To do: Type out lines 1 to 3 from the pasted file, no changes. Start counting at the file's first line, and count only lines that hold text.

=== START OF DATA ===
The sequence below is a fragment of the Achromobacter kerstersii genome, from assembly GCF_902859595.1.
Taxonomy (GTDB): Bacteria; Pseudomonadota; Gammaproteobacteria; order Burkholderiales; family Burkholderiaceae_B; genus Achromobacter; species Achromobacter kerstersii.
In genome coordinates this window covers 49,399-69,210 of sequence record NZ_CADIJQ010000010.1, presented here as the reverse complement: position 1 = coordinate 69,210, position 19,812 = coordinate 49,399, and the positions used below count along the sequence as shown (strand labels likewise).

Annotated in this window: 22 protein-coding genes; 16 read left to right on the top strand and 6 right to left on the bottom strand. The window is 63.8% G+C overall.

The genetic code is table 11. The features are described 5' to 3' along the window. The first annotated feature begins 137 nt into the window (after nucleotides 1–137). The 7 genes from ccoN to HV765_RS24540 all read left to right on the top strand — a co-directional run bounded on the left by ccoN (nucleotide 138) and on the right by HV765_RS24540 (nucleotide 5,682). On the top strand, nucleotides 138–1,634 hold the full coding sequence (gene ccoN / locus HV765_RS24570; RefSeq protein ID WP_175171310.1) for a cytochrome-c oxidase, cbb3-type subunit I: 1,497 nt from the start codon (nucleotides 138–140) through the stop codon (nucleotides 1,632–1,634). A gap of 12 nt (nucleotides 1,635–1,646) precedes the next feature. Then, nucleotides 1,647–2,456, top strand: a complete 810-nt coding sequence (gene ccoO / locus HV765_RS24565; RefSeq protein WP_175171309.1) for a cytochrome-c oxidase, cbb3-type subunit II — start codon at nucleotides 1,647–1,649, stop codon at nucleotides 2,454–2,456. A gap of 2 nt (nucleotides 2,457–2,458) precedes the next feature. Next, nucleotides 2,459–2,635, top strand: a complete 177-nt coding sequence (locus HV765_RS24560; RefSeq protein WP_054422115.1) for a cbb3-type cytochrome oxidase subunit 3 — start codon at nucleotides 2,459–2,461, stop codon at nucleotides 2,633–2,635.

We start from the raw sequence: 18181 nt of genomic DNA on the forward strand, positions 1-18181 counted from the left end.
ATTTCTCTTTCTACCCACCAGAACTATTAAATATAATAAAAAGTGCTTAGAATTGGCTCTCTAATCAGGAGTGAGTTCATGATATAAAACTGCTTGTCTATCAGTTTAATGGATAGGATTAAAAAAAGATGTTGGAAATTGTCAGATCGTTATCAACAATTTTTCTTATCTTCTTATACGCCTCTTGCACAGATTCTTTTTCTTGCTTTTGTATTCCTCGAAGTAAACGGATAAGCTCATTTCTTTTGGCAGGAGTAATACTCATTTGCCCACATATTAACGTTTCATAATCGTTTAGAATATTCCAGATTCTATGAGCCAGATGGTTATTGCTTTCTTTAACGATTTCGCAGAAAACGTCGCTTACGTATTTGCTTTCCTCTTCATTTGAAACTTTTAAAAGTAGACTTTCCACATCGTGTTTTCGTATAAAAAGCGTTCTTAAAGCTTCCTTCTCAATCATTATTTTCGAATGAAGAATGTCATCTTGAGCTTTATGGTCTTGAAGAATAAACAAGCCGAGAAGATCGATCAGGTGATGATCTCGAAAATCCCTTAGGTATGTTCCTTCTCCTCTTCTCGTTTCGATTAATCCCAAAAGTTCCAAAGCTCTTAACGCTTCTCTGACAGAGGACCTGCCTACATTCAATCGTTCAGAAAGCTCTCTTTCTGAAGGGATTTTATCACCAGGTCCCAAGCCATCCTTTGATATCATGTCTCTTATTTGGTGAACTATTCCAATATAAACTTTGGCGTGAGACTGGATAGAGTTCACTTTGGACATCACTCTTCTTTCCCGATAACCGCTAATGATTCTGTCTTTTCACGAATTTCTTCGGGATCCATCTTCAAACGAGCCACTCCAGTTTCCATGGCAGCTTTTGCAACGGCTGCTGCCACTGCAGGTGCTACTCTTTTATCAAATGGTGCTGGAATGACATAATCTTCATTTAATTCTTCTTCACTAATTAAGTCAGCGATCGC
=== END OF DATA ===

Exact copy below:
The sequence below is a fragment of the Achromobacter kerstersii genome, from assembly GCF_902859595.1.
Taxonomy (GTDB): Bacteria; Pseudomonadota; Gammaproteobacteria; order Burkholderiales; family Burkholderiaceae_B; genus Achromobacter; species Achromobacter kerstersii.
In genome coordinates this window covers 49,399-69,210 of sequence record NZ_CADIJQ010000010.1, presented here as the reverse complement: position 1 = coordinate 69,210, position 19,812 = coordinate 49,399, and the positions used below count along the sequence as shown (strand labels likewise).